Arizona State University, W. P. Carey School of Business
“Hard-working, focused, life-long learner.”
Hometown: Washington D.C.
Family Members: One sister and several nieces and nephews. My niece just graduated as well from ASU, with her master’s in architecture.
Fun fact about yourself: Recreational Scuba Diver. Speak four languages.
Undergraduate School and Degree:
Undergraduate Degree: Started undergraduate Freshman and Sophomore years at the American University in Cairo; then California State University, Northridge with B.A. in Cellular and Molecular Biology.
Graduate Degree: University of Maryland, Baltimore College of Dental Surgery – Doctor of Dental Surgery.
Howard University Hospital, Washington D.C. General Practice Residency with an emphasis in Oral and Maxillofacial Surgery.
Where are you currently working? Self-employed, Owner/Operator of a Dental Practice in Scottsdale, Arizona – Reem Kidess, DDS, PLLC – PV smiles
Extracurricular Activities, Community Work and Leadership Roles:
- Licensed to Practice Dentistry in Arizona, Maryland and Virginia
- Licensed to practice Sedation Dentistry by the Arizona Dental Board (IV Sedation)
- Associate Fellow of the American Association of Implant Dentistry 2023
- Master of the Academy of General Dentistry, MAGD 2018
- Fellow of the Academy of General Dentistry, FAGD 2005
- Fellow of the California Implant Institute – 2015
- Mentor – Spear Education Continuum – Scottsdale Center for Dentistry
- Mentor at the CEREC Doctors Education Continuum – Scottsdale Center for Dentistry
Which academic or extracurricular achievement are you most proud of during business school? It was participating in the second year International Practicum – visiting Dublin and London with my cohort and professors, being exposed to Ireland’s Foreign Direct Investment and the UK post-Brexit. It was enlightening not only from a business standpoint, but brought to light how deeply entrenched in history these business policies are. This one-week immersion program also gave us quality time with our classmates to get to know each other outside of our regular studies.
What achievement are you most proud of in your professional career? Going back to school at the age of 50+ for the EMBA program, while running and being the lead clinician of a large and busy dental practice, is something that I now look back on as no easy feat. I am proud of myself for staying the course and graduating along with my cohorts.
Who was your favorite MBA professor? Professor Riva Drummond was by far my favorite MBA professor. He taught us Business Innovation, and he tied in many of our other classes, from finance, supply chain to entrepreneurship. She provided a clear format for testing and then developing a business model. One that I have already been able to implement in my own business with several marketing strategies.
Why did you choose this school’s executive MBA program? The executive MBA program appealed to me for several reasons. First, it was for people with a minimum of 10 years of managerial experience, and thus one would be amongst peers with real-world experience that I could learn from. Second, the program was both synchronous and asynchronous was ideal. The asynchronous part was great with my busy work schedule; and yet I do my best learning in person, not on screen, so the monthly synchronous intensive weekends were priceless.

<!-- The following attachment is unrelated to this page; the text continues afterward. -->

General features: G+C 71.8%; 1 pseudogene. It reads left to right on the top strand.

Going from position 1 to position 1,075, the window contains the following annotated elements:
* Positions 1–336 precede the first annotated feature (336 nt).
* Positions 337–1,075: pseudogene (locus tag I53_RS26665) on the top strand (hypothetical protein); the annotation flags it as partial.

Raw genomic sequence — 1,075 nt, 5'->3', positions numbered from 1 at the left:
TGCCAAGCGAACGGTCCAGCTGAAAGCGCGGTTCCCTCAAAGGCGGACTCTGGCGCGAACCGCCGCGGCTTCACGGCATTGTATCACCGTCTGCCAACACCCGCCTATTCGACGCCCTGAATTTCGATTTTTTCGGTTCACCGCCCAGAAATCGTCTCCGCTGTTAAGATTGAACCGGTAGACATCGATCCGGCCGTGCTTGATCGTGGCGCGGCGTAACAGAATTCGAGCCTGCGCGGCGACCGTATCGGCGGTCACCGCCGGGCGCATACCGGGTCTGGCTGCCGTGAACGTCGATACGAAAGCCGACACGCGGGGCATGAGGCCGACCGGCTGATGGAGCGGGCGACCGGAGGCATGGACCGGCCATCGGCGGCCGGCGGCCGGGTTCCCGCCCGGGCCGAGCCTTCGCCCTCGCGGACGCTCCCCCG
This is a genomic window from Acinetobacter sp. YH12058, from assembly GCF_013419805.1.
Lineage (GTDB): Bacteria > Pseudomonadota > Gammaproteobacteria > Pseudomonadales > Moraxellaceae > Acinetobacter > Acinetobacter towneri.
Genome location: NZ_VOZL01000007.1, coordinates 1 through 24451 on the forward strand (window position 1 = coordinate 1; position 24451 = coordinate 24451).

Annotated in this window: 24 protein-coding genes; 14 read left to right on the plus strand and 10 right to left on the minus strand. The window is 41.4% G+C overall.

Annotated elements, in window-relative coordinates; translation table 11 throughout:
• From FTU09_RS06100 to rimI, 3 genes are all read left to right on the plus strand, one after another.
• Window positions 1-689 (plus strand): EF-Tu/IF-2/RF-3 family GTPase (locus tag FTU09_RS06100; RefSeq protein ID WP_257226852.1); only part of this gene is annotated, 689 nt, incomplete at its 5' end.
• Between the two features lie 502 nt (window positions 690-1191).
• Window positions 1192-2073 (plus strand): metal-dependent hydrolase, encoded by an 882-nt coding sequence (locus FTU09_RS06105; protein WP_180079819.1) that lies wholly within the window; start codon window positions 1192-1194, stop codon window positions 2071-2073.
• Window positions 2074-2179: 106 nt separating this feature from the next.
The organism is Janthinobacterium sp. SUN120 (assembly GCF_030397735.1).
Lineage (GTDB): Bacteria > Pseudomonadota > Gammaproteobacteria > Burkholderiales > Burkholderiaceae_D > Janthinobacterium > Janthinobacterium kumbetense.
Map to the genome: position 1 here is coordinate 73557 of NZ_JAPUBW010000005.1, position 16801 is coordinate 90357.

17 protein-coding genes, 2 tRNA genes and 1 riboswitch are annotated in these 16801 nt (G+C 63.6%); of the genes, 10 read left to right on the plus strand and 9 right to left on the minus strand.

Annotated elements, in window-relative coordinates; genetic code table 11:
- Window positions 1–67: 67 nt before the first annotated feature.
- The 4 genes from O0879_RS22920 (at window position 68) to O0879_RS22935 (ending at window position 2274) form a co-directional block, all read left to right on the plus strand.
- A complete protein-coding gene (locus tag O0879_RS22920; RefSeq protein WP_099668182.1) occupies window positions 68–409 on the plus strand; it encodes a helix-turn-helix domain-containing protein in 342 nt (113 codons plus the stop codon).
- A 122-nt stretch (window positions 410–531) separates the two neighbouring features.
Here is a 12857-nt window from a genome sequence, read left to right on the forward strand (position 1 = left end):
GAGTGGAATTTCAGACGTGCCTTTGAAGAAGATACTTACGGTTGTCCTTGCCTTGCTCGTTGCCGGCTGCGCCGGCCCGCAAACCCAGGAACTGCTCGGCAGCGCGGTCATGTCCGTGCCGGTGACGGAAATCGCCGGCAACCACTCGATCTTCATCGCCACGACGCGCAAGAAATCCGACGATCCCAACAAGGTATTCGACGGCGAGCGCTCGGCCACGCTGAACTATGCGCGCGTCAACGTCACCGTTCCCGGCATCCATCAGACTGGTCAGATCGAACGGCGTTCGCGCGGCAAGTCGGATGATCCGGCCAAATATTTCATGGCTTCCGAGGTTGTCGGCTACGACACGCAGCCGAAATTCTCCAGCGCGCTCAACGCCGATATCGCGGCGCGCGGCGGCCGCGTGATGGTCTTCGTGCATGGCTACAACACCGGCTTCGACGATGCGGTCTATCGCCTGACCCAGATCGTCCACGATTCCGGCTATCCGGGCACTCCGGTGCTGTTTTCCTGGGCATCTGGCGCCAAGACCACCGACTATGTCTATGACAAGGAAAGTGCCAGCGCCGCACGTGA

What is the biggest lesson you gained during your MBA and how did you apply it at work? Learning about economies of scale was huge. We were struggling to keep up with the rising costs of supplies in the healthcare field with inflation and supply chain issues to boot. I was able to utilize the lessons from Organizational Behavior, and Negotiations, Finance, To High-Impact Leadership and put them into practice to be able to achieve an economies of scale situation which has allowed us to reduce our overall cost in supplies by 30%.
Give us a story during your time as an executive MBA on how you were able to juggle work, family and education? There is no one story that comes to mind, it was a constant balancing and juggling act throughout. I was keeping on top of readings, assignments, teamwork and deliverables. At the same time, I was as prepping for complex cases and surgeries, attending to patients’ and employees’ needs four days a week – and then running the business in the remaining time.
What advice would you give to a student looking to enter an executive MBA program? This will be a challenging period, with you having to sacrifice much of your free time, but if you can stay focused, the journey will be well worth it.
What is the biggest myth about going back to school?
Myth: Going back to school is impossible if you are over 25 and have a full-time job.
Reality: I defied both of these myths and I am a big believer in when there is a will, there is a way.
What was your biggest regret in business school? Not spending more time with my cohorts outside of school to get to know them better.
Which MBA classmate do you most admire? Amie Kellogg – Amie received a very difficult medical diagnosis during our program, and yet she never gave up. Her tenacity, her willingness to share in her life and work experiences, and her grace throughout are inspirational.
What was the main reason you chose an executive MBA program over part-time or online alternatives? As I mentioned in an earlier answer, I do my best learning in person, and thus the synchronous aspect of the program appealed to me. A part-time program certainly may have made the load lighter at times, but prolonged the process. I have no regrets about choosing the EMBA program.
What is your ultimate long-term professional goal? Continuing to grow my practice to become the elite dental sedation practice in Phoenix Arizona. In addition, I have a lot of interest in becoming an angel investor.
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